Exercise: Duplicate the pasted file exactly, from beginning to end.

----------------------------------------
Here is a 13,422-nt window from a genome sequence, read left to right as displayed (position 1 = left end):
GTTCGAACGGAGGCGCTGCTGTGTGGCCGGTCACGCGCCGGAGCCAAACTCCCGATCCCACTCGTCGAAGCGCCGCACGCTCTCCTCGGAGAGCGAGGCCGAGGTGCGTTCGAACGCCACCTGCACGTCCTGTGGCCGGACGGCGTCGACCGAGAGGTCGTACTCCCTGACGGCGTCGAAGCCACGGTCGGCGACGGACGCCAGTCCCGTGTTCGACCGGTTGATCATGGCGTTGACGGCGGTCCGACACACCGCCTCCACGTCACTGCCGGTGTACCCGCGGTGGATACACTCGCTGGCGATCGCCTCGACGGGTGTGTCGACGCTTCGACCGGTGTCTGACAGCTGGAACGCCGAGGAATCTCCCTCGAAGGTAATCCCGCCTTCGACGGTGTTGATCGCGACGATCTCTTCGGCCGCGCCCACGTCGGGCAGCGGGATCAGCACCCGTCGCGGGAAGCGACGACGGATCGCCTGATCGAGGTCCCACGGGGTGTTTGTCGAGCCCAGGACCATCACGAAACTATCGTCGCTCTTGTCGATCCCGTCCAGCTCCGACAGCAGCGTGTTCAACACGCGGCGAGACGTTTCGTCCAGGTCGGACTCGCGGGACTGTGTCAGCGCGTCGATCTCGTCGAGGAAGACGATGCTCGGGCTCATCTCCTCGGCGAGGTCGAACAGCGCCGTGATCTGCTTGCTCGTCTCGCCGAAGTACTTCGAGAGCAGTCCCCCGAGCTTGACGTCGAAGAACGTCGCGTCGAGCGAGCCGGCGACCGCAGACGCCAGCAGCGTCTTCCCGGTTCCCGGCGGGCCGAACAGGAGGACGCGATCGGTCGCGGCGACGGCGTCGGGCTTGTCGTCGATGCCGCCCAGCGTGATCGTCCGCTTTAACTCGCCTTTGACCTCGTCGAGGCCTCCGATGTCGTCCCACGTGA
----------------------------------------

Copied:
Here is a 13,422-nt window from a genome sequence, read left to right as displayed (position 1 = left end):
GTTCGAACGGAGGCGCTGCTGTGTGGCCGGTCACGCGCCGGAGCCAAACTCCCGATCCCACTCGTCGAAGCGCCGCACGCTCTCCTCGGAGAGCGAGGCCGAGGTGCGTTCGAACGCCACCTGCACGTCCTGTGGCCGGACGGCGTCGACCGAGAGGTCGTACTCCCTGACGGCGTCGAAGCCACGGTCGGCGACGGACGCCAGTCCCGTGTTCGACCGGTTGATCATGGCGTTGACGGCGGTCCGACACACCGCCTCCACGTCACTGCCGGTGTACCCGCGGTGGATACACTCGCTGGCGATCGCCTCGACGGGTGTGTCGACGCTTCGACCGGTGTCTGACAGCTGGAACGCCGAGGAATCTCCCTCGAAGGTAATCCCGCCTTCGACGGTGTTGATCGCGACGATCTCTTCGGCCGCGCCCACGTCGGGCAGCGGGATCAGCACCCGTCGCGGGAAGCGACGACGGATCGCCTGATCGAGGTCCCACGGGGTGTTTGTCGAGCCCAGGACCATCACGAAACTATCGTCGCTCTTGTCGATCCCGTCCAGCTCCGACAGCAGCGTGTTCAACACGCGGCGAGACGTTTCGTCCAGGTCGGACTCGCGGGACTGTGTCAGCGCGTCGATCTCGTCGAGGAAGACGATGCTCGGGCTCATCTCCTCGGCGAGGTCGAACAGCGCCGTGATCTGCTTGCTCGTCTCGCCGAAGTACTTCGAGAGCAGTCCCCCGAGCTTGACGTCGAAGAACGTCGCGTCGAGCGAGCCGGCGACCGCAGACGCCAGCAGCGTCTTCCCGGTTCCCGGCGGGCCGAACAGGAGGACGCGATCGGTCGCGGCGACGGCGTCGGGCTTGTCGTCGATGCCGCCCAGCGTGATCGTCCGCTTTAACTCGCCTTTGACCTCGTCGAGGCCTCCGATGTCGTCCCACGTGA